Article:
It was at the very end of a 35-hour expedition on Tuesday when scientists spotted the octopuses — more than a thousand of them — in a previously unexplored rocky habitat near the Davidson Seamount, an ocean habitat about 80 miles southwest of Monterey.
They were found in "brooding" positions, with their arms inverted as they covered their eggs, which they cemented to rocks approximately 10,000 feet below the ocean surface.
It was the first time scientists had found this type of cluster on the West Coast, and only the second time they have ever been observed. The previous sighting was a much smaller cluster near Costa Rica.
"This has never been discovered on the West Coast of the U.S., never in our sanctuary and never in the world with these numbers," said Chad King, a lead scientist on the Nautilus exploration vessel.
He said the Nautilus, a 211-foot research boat with a team from the National Oceanic and Atmospheric Administration and the nonprofit Ocean Exploration Trust, initially set out to explore coral and sponge fields.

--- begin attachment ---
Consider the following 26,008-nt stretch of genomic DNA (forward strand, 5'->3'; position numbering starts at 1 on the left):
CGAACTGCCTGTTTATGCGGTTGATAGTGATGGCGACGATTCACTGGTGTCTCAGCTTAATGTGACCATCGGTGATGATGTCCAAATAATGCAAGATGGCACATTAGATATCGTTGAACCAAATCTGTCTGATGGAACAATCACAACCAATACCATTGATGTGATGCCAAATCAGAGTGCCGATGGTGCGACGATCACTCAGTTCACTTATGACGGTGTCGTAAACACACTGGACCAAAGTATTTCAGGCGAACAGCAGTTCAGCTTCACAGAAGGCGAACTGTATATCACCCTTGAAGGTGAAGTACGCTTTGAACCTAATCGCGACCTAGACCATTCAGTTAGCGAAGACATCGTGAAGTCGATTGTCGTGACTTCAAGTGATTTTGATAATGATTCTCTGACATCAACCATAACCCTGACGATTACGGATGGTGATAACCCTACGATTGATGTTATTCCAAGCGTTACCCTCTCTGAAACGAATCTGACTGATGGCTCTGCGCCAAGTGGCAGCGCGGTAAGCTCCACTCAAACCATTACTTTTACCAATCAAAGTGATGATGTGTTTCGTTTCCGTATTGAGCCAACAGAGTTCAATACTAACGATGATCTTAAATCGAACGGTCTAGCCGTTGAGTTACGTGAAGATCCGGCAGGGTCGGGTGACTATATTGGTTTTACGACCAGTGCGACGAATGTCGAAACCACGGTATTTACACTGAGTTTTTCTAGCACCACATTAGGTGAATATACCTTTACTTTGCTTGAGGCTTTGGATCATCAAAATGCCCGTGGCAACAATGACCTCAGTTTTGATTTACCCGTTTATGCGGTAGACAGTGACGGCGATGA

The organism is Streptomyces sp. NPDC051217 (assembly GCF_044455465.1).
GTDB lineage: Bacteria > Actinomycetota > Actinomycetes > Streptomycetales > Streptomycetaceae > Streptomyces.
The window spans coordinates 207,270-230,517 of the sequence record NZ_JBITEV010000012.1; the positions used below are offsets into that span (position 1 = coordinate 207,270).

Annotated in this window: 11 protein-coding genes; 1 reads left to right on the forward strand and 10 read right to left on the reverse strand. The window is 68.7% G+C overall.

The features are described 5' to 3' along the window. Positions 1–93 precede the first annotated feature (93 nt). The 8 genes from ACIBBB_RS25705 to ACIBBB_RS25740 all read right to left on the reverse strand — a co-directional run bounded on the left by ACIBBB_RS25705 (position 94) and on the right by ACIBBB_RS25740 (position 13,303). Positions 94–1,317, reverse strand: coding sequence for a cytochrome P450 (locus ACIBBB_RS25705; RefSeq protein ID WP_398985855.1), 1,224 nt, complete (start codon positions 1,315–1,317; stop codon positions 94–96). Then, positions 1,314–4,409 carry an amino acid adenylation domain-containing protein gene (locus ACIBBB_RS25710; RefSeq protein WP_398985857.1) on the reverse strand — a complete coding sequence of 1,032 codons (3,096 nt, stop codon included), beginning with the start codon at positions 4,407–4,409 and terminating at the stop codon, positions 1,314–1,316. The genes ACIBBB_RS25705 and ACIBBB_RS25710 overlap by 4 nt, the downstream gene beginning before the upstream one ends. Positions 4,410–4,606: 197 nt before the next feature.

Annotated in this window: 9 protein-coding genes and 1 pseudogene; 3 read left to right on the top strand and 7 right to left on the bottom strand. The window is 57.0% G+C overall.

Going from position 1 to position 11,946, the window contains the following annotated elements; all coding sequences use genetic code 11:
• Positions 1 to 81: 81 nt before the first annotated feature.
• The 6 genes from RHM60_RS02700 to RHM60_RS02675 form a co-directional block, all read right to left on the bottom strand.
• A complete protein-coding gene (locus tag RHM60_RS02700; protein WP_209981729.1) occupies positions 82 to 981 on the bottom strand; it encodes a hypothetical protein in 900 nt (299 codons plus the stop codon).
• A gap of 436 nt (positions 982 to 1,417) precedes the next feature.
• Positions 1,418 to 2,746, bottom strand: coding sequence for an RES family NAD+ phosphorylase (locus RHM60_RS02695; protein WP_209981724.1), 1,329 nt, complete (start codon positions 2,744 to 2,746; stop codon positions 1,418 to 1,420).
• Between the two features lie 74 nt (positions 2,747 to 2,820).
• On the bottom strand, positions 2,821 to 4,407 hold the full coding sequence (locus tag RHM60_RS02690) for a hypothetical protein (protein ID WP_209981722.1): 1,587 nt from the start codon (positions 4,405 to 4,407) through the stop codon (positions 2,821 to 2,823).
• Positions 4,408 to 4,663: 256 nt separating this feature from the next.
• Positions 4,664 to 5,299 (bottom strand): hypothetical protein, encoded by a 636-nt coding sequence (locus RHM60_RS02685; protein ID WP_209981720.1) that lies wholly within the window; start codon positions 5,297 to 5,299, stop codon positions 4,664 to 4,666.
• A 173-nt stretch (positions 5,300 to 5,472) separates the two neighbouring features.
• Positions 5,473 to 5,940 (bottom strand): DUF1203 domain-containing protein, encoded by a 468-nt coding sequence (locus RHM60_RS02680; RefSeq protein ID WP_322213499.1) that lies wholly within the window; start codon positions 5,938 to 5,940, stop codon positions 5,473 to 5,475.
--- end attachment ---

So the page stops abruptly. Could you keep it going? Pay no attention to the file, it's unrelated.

“I’ve never in my career come across something like this, where these could potentially be nursery habitats, and another extremely important reason why we need to protect this area,” King said.
The Davidson Seamount was added to the Monterey Bay National Marine Sanctuary in 2008, but King said many deep-sea habitats like this still need protection.
There are several possible reasons why the octopuses might have chosen this area for brooding. King said it could be the warmer water, the higher oxygen content, a specific mineral in the water or the fact that they were gathered in fluid seeps, which are warmer pockets of seawater.
“It’s quite possible they’re just using those areas because they have the cleanest rock,” he said.
The species was identified as Muusoctopus robustus, a small deep-water ocotpus lacking an ink sac.
King said they can't revisit the site right away because of a technical problem with their vehicle.
The Monterey Bay Aquarium Research Institute regularly conducts deep-sea research, but King said the last time they were in the Davidson Seamount area was 12 years ago.
“We really don't know much about the deep sea — we’ve seen less than 1 percent of the world’s deep ocean bottoms. On any particular dive you could be shocked by something,” he said.
He hopes the discovery will lead to more funding for research to go back and understand whether the site is actually a nursery.
“If it is, that’s important because it will sustain their population,” he said.